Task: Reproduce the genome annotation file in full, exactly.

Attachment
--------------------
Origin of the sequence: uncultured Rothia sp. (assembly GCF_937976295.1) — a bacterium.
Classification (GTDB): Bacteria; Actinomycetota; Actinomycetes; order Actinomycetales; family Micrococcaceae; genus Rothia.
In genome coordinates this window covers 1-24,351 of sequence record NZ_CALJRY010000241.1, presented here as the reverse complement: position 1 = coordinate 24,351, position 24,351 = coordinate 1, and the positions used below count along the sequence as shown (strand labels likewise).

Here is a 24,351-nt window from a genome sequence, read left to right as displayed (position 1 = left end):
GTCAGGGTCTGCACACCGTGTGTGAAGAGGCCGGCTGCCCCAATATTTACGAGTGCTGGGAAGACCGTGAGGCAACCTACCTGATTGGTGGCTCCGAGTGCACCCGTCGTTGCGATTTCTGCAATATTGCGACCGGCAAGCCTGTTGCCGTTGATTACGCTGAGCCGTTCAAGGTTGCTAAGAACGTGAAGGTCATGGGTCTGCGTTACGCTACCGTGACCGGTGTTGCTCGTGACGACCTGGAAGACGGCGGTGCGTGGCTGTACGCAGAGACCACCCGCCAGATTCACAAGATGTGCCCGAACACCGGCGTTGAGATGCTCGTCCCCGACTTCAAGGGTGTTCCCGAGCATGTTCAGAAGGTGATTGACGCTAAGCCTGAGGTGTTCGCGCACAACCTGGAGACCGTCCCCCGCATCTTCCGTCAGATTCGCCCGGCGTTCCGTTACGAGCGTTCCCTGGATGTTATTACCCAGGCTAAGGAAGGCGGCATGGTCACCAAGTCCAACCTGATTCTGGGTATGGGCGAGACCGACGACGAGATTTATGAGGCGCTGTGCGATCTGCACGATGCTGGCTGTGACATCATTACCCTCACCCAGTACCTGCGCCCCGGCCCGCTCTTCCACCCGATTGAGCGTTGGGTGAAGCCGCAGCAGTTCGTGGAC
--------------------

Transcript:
Origin of the sequence: uncultured Rothia sp. (assembly GCF_937976295.1) — a bacterium.
Classification (GTDB): Bacteria; Actinomycetota; Actinomycetes; order Actinomycetales; family Micrococcaceae; genus Rothia.
In genome coordinates this window covers 1-24,351 of sequence record NZ_CALJRY010000241.1, presented here as the reverse complement: position 1 = coordinate 24,351, position 24,351 = coordinate 1, and the positions used below count along the sequence as shown (strand labels likewise).

Here is a 24,351-nt window from a genome sequence, read left to right as displayed (position 1 = left end):
GTCAGGGTCTGCACACCGTGTGTGAAGAGGCCGGCTGCCCCAATATTTACGAGTGCTGGGAAGACCGTGAGGCAACCTACCTGATTGGTGGCTCCGAGTGCACCCGTCGTTGCGATTTCTGCAATATTGCGACCGGCAAGCCTGTTGCCGTTGATTACGCTGAGCCGTTCAAGGTTGCTAAGAACGTGAAGGTCATGGGTCTGCGTTACGCTACCGTGACCGGTGTTGCTCGTGACGACCTGGAAGACGGCGGTGCGTGGCTGTACGCAGAGACCACCCGCCAGATTCACAAGATGTGCCCGAACACCGGCGTTGAGATGCTCGTCCCCGACTTCAAGGGTGTTCCCGAGCATGTTCAGAAGGTGATTGACGCTAAGCCTGAGGTGTTCGCGCACAACCTGGAGACCGTCCCCCGCATCTTCCGTCAGATTCGCCCGGCGTTCCGTTACGAGCGTTCCCTGGATGTTATTACCCAGGCTAAGGAAGGCGGCATGGTCACCAAGTCCAACCTGATTCTGGGTATGGGCGAGACCGACGACGAGATTTATGAGGCGCTGTGCGATCTGCACGATGCTGGCTGTGACATCATTACCCTCACCCAGTACCTGCGCCCCGGCCCGCTCTTCCACCCGATTGAGCGTTGGGTGAAGCCGCAGCAGTTCGTGGAC